Mayor backs boost for 2012 ceremony
London Mayor Boris Johnson has defended the extra £41 million allocated to the opening and closing ceremonies of the London 2012 Olympics, saying it would "deliver untold benefits" for the UK.
Mr Johnson described it as a "small sum of money" in comparison with China, who he claimed "blew half our defence budget on fireworks" for the event in Beijing in 2008.
He told the BBC's Andrew Marr Show: "This is something that people in London, you and I in our generation, we're never going to see again, we're never going to have an occasion when London is at the centre of the world in that particular way.
"The multiplier effect of investing in something that celebrates London and the UK around the world is untold by all the PR people, the advertising people ... the economic analysis, this will deliver untold benefits for the UK."
Mr Johnson said there were markets around the world where the UK needed to improve its image and brand, adding "this is a small sum of money by comparison...the Chinese blew half our defence budget on fireworks.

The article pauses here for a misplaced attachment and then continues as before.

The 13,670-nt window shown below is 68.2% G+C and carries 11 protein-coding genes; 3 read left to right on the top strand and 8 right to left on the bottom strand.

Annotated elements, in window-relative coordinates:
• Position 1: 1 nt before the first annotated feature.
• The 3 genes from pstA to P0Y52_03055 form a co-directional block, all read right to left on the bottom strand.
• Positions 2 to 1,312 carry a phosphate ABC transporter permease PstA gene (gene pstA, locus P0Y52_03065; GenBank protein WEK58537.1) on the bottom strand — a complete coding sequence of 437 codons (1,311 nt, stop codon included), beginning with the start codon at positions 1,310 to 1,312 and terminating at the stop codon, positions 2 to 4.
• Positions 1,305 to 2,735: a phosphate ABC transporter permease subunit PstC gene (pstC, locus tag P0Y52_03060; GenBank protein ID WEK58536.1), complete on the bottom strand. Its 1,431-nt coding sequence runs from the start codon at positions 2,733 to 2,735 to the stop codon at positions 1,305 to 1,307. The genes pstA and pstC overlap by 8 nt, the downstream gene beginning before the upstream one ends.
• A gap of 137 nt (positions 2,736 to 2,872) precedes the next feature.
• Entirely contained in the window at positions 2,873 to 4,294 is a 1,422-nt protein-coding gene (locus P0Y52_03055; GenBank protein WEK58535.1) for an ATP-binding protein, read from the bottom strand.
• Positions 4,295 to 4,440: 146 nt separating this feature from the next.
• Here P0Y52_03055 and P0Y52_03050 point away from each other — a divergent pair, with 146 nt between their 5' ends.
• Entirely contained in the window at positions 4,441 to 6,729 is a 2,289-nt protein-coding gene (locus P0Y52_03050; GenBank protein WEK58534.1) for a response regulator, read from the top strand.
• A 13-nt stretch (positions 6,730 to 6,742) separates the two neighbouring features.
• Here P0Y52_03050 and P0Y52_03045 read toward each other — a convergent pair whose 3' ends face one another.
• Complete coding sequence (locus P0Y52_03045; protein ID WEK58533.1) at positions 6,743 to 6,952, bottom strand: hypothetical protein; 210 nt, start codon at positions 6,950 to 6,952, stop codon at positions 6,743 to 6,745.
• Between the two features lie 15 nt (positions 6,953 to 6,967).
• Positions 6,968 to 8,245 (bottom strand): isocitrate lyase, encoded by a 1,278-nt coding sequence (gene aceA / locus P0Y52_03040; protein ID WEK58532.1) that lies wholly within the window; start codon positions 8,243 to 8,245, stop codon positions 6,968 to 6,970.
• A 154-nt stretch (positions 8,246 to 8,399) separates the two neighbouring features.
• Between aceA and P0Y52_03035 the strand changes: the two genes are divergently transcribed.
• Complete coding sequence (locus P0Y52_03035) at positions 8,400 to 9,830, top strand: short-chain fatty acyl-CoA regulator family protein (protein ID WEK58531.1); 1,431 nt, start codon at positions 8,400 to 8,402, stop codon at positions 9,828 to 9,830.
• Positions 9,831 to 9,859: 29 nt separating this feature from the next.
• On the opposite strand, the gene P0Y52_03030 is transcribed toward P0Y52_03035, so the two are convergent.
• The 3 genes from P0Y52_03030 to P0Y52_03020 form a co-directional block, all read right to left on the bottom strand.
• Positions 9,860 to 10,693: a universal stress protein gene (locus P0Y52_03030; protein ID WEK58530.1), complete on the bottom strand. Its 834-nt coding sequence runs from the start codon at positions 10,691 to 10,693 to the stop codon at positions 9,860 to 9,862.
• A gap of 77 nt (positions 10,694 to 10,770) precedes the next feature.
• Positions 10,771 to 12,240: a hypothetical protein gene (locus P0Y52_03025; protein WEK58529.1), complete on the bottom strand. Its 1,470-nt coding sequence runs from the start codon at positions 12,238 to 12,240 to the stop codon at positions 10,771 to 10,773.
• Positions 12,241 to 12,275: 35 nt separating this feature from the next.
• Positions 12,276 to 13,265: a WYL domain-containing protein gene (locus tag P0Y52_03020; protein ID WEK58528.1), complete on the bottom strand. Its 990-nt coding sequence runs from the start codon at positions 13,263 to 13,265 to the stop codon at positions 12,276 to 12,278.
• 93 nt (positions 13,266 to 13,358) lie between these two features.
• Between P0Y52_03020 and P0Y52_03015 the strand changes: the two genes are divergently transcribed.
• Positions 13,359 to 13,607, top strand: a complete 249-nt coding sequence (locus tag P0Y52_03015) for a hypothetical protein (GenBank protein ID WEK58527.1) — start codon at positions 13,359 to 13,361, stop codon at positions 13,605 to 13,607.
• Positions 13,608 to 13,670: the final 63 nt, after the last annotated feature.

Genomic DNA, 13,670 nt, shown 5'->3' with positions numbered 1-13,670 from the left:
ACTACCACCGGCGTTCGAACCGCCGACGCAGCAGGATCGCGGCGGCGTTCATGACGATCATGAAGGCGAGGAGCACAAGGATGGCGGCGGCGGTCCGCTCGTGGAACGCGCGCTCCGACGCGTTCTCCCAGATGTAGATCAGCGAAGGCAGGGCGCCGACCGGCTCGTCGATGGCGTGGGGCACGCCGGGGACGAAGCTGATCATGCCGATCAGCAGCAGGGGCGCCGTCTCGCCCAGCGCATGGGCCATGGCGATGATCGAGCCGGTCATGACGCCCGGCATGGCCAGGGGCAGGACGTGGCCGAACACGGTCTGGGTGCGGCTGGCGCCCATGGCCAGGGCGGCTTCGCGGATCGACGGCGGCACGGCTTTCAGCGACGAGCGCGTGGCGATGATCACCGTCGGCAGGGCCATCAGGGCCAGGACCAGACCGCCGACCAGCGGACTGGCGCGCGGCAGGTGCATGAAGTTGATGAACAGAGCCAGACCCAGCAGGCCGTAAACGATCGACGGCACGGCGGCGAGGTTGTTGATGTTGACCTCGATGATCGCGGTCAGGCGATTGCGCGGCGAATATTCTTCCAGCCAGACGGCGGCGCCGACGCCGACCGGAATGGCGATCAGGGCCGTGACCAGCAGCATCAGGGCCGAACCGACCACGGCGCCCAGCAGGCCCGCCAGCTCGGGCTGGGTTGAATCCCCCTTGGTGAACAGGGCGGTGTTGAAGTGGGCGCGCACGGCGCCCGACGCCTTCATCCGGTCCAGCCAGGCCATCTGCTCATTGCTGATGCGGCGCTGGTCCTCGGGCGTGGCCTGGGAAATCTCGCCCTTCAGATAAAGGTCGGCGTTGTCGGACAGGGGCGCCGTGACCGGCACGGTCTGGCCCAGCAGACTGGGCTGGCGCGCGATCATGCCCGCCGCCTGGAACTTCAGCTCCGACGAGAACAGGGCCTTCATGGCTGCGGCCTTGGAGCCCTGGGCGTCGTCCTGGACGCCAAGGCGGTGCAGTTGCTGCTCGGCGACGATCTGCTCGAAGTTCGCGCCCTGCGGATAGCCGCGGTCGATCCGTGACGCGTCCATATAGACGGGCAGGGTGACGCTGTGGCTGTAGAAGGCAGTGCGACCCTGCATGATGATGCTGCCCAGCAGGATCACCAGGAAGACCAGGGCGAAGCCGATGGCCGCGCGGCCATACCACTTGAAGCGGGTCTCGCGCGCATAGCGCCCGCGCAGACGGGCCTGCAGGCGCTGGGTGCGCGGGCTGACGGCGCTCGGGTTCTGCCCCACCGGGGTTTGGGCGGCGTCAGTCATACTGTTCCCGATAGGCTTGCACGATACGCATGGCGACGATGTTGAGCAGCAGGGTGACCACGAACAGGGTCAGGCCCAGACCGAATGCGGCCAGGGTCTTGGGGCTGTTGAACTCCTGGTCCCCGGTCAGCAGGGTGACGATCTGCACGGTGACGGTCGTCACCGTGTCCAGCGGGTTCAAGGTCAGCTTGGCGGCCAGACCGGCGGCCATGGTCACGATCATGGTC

"We are not going to be spending anything like what they did in Beijing, but given that this thing is only going to happen once in 50, 60 years I think we should do it well."
Sports minister Hugh Robertson announced earlier this month an additional £41 million for the opening and closing ceremonies on top of the £40 million set aside by the Games organisers, arguing it would attract business and tourism.
Baroness Billingham, an Opposition spokeswoman for sport, previously hit out at ministers for "a total lack of judgment" over the decision to double funding for the ceremonies, adding the money should have gone back into schools and grass-roots sport.